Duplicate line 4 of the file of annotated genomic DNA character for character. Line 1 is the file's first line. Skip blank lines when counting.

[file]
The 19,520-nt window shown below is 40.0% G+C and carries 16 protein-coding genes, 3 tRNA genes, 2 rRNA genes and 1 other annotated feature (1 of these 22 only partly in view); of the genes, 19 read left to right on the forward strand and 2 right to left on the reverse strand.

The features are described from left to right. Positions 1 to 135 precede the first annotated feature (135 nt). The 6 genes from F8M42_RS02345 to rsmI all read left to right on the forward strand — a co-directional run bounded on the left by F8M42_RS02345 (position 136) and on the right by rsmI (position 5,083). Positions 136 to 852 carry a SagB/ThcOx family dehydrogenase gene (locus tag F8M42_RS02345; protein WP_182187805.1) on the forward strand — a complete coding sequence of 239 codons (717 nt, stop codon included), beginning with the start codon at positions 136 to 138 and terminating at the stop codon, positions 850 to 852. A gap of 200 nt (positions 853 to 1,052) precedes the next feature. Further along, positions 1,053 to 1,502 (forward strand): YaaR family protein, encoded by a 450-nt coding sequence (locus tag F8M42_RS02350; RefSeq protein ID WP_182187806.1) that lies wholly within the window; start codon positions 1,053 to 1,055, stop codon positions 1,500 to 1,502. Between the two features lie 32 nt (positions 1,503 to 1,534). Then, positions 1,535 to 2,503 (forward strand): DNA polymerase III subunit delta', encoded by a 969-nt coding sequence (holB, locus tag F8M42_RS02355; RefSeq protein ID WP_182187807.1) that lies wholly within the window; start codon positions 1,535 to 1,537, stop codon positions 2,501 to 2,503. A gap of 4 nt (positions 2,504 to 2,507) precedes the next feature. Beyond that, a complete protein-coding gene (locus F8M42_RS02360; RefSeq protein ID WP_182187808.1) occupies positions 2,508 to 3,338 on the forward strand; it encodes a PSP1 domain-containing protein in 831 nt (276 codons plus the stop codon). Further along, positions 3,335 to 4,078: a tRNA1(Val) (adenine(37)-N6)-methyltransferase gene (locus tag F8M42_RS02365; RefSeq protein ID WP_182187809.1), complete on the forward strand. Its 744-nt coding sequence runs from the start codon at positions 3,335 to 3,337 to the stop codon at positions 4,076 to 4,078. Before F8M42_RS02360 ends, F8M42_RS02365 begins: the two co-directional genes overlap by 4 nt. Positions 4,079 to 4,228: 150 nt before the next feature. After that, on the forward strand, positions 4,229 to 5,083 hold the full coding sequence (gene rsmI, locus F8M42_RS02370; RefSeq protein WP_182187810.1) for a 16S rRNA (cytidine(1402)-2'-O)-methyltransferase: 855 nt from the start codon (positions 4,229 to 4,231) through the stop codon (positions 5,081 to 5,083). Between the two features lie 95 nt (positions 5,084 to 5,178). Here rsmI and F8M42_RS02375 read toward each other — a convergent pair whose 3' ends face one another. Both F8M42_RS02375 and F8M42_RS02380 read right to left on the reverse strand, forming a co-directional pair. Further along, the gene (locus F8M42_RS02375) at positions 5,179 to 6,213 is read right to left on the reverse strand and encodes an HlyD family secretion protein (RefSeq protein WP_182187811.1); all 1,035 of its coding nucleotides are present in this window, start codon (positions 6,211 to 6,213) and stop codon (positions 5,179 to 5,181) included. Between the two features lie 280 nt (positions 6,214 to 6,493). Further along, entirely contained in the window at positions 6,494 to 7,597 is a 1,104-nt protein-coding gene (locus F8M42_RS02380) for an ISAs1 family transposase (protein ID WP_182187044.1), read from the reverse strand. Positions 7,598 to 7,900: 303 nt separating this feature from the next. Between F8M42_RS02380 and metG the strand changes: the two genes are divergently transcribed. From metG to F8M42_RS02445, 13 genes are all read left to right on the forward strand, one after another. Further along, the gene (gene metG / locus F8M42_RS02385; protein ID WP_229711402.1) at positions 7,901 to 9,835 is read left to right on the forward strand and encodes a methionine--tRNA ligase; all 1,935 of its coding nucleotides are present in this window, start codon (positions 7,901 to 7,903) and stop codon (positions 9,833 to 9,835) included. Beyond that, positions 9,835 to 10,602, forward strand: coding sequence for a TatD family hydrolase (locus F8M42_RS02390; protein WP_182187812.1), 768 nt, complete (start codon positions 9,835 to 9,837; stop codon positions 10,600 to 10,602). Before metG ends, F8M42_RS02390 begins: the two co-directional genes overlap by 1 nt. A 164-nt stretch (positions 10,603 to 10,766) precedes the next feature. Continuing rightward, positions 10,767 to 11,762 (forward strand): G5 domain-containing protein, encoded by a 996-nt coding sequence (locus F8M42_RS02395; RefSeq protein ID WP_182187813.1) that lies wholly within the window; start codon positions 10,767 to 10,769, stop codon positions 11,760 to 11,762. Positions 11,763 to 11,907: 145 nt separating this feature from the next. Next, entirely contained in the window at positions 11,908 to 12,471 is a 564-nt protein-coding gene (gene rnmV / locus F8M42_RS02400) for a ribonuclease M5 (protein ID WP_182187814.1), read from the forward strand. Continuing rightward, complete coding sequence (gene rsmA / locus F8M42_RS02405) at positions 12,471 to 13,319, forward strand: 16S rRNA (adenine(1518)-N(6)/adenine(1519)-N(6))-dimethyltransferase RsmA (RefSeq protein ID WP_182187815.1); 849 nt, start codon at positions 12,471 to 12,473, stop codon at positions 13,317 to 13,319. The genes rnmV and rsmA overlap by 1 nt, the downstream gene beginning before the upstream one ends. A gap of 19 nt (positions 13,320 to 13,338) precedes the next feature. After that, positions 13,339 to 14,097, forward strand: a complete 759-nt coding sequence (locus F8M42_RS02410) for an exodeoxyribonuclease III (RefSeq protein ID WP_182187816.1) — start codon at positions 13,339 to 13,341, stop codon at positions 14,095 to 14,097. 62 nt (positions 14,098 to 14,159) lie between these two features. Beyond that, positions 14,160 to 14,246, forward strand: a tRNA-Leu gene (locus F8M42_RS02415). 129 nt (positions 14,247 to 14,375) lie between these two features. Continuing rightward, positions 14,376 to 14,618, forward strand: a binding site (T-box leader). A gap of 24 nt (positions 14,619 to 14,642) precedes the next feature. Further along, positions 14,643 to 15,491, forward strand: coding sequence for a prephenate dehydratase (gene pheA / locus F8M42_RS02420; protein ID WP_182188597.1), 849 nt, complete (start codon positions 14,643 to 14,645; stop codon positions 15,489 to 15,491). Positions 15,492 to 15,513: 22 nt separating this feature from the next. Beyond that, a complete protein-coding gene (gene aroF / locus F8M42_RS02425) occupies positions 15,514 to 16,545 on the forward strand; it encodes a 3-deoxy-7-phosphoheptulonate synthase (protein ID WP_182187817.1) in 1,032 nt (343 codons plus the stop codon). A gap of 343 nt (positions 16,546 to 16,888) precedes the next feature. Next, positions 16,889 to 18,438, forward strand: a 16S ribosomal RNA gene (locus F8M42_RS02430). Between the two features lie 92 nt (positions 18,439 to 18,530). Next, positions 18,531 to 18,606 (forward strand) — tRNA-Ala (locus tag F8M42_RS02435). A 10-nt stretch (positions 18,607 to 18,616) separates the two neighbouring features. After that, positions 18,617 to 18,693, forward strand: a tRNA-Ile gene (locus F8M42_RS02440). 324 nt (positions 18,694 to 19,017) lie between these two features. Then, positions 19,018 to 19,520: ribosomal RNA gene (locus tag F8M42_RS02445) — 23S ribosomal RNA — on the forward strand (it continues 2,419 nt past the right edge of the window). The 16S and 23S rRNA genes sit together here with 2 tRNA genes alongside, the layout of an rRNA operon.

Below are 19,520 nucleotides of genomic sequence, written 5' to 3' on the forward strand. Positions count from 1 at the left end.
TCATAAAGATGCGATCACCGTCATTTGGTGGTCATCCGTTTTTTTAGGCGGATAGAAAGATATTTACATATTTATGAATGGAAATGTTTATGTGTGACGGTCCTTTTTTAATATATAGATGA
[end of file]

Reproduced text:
TCATAAAGATGCGATCACCGTCATTTGGTGGTCATCCGTTTTTTTAGGCGGATAGAAAGATATTTACATATTTATGAATGGAAATGTTTATGTGTGACGGTCCTTTTTTAATATATAGATGA